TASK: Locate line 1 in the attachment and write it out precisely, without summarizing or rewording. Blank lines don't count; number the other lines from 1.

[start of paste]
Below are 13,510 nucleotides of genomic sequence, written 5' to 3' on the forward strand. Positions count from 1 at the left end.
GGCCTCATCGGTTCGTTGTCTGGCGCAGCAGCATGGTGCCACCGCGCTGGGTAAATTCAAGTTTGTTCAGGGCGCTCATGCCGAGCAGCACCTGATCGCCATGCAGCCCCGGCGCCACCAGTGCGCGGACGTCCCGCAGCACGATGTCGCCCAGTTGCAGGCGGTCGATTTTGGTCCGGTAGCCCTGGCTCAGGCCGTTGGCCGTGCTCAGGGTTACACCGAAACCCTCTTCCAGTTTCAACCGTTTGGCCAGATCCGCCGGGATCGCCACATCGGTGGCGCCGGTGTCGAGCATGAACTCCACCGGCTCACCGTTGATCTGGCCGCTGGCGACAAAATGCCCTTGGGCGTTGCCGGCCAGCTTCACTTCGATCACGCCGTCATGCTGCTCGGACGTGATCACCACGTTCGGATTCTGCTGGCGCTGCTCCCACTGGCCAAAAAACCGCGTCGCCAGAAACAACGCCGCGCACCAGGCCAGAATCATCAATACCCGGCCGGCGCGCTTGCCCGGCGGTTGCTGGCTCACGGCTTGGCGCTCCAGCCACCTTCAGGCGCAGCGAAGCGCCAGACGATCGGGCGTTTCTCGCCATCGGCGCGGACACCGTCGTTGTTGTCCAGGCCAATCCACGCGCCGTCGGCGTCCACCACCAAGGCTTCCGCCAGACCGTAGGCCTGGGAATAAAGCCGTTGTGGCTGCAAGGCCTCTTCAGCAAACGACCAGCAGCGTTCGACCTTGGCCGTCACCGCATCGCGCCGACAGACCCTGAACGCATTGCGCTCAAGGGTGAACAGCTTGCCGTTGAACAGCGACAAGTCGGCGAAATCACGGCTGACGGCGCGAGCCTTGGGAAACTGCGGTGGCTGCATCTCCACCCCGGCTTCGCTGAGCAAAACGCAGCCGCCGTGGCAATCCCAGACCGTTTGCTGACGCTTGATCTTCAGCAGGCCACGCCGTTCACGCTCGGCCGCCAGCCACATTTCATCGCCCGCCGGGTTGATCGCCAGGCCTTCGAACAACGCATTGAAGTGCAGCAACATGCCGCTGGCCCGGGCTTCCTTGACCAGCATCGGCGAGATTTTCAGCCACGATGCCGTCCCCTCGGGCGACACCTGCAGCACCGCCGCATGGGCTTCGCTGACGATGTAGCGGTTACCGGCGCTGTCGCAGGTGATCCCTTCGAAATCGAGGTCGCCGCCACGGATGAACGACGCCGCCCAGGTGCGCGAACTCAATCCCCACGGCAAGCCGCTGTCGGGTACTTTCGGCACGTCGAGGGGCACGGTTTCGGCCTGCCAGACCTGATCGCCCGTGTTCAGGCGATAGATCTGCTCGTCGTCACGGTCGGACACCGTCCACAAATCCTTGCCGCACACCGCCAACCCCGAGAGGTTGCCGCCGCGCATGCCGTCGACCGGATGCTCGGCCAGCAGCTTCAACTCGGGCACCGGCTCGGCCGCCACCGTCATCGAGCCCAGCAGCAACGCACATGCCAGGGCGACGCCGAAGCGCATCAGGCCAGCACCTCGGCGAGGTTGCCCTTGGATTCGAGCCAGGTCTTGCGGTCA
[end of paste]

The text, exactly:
Below are 13,510 nucleotides of genomic sequence, written 5' to 3' on the forward strand. Positions count from 1 at the left end.